To allow the CPSC to quickly address hazardous consumer products in the marketplace and with consumers, the draft plan specifies the following goals.

  • determine the feasibility of implementing an e-filing process for importers, manufacturers and retailers to submit incident data and section 15(b) reports
  • improve the effectiveness of corrective actions; e.g., by implementing electronic submission of progress reports from recalling firms and informing foreign product safety regulators about interventions undertaken in the United States and encouraging them to take appropriate steps
  • explore the feasibility of an expedited approach to corrective action plans for lower-level consumer product hazards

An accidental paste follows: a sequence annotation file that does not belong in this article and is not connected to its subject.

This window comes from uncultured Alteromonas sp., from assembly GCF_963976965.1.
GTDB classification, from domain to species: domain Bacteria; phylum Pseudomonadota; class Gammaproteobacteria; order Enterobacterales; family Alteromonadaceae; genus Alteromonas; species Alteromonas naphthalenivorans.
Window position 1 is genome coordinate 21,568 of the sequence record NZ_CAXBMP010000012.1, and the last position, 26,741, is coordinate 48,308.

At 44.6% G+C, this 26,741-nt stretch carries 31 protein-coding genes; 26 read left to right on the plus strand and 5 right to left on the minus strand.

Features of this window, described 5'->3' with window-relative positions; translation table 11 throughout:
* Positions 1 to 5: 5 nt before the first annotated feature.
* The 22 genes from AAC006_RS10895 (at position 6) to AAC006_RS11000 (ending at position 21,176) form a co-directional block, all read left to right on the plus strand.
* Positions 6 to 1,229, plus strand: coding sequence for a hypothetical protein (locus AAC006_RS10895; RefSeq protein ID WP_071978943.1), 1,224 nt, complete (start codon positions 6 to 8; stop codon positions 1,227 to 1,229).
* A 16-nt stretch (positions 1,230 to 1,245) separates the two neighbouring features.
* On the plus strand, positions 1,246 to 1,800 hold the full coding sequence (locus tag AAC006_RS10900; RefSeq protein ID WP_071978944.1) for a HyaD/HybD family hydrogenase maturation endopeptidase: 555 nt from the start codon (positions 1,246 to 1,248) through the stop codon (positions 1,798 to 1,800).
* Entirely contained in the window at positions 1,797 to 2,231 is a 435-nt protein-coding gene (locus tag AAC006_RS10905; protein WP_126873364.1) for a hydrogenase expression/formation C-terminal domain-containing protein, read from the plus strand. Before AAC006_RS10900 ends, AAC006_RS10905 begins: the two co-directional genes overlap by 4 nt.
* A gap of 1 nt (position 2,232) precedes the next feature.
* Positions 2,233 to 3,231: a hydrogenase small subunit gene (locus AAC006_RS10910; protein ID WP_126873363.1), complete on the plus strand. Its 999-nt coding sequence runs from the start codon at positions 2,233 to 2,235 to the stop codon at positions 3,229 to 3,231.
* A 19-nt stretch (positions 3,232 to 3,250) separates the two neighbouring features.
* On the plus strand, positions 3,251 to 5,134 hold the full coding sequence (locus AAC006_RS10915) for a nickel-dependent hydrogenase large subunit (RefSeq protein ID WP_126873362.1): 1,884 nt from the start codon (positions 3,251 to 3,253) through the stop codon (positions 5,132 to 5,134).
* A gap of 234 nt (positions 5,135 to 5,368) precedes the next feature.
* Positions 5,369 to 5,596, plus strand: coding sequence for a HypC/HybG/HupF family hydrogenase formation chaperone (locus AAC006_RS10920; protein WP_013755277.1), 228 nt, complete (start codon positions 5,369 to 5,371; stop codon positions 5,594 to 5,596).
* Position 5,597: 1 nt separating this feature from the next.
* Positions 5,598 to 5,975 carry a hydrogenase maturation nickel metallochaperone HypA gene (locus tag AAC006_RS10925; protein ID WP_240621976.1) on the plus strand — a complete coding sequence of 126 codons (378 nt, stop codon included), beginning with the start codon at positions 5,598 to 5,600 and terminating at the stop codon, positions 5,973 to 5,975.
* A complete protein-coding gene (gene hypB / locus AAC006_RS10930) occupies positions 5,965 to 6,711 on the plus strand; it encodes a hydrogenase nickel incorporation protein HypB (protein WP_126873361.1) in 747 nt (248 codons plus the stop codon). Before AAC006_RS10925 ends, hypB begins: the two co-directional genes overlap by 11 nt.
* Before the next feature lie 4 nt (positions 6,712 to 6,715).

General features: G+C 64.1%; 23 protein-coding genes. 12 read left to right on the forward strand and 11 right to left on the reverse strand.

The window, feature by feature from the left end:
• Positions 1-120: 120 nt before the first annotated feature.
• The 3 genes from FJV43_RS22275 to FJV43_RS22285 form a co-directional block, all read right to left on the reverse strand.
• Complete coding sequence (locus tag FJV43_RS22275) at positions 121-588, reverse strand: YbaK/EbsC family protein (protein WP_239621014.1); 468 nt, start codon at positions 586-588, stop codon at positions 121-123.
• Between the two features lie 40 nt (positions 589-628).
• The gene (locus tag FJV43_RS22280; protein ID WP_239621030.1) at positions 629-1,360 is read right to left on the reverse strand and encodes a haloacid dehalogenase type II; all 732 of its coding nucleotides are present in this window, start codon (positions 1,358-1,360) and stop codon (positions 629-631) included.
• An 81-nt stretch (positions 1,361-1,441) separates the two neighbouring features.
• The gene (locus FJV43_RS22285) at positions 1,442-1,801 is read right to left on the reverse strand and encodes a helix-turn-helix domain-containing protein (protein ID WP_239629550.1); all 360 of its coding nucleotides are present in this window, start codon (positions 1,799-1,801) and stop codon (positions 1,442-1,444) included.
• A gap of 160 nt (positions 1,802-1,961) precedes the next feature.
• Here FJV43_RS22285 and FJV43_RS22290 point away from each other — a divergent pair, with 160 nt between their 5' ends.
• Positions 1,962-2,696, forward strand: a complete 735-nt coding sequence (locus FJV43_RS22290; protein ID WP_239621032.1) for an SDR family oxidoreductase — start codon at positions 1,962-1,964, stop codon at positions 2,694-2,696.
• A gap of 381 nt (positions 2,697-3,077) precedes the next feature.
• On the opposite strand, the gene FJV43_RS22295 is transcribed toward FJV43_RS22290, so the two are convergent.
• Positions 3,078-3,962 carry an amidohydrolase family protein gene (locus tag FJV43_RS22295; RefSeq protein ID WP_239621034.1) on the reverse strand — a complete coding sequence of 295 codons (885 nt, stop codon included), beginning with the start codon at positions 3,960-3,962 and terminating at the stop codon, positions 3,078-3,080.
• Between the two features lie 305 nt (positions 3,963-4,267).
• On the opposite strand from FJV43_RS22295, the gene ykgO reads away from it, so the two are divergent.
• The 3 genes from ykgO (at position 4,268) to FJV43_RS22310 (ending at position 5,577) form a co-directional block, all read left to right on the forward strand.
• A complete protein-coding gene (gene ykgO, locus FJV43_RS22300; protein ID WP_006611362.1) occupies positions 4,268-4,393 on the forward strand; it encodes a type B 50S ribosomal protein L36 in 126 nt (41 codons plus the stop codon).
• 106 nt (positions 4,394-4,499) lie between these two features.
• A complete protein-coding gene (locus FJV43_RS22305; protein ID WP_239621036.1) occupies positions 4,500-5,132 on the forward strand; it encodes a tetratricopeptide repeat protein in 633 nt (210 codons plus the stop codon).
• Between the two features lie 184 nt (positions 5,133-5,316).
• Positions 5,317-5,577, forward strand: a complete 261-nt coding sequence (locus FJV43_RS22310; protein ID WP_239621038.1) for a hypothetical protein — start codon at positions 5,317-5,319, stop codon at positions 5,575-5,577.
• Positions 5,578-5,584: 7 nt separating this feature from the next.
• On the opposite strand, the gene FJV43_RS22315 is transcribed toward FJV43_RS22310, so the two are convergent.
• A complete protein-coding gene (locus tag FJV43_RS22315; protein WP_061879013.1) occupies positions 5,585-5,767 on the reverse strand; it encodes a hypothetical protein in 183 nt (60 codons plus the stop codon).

• increase the speed with which the CPSC identifies hazardous products by improving the data collection, internal sampling analysis and testing process to quickly identify patterns and trends that reflect emerging hazards


Meanwhile, the CPSC is seeking input from interested parties by 18 April regarding the safety benefits of crib bumpers, whether safety hazards are associated with crib bumpers, existing safety standards that
apply to crib bumpers, and potential performance requirements, testing and other standards that may reduce the risk of injury, if any, associated with crib bumpers. The CPSC will use this information to determine the need for and appropriate scope of mandatory safety standards for crib bumpers. CPSC staff has already reviewed incident data to identify what features or characteristics of crib bumpers create a safety hazard, if any, and is evaluating existing safety standards that apply to crib bumpers and similar products and testing various types of crib bumpers.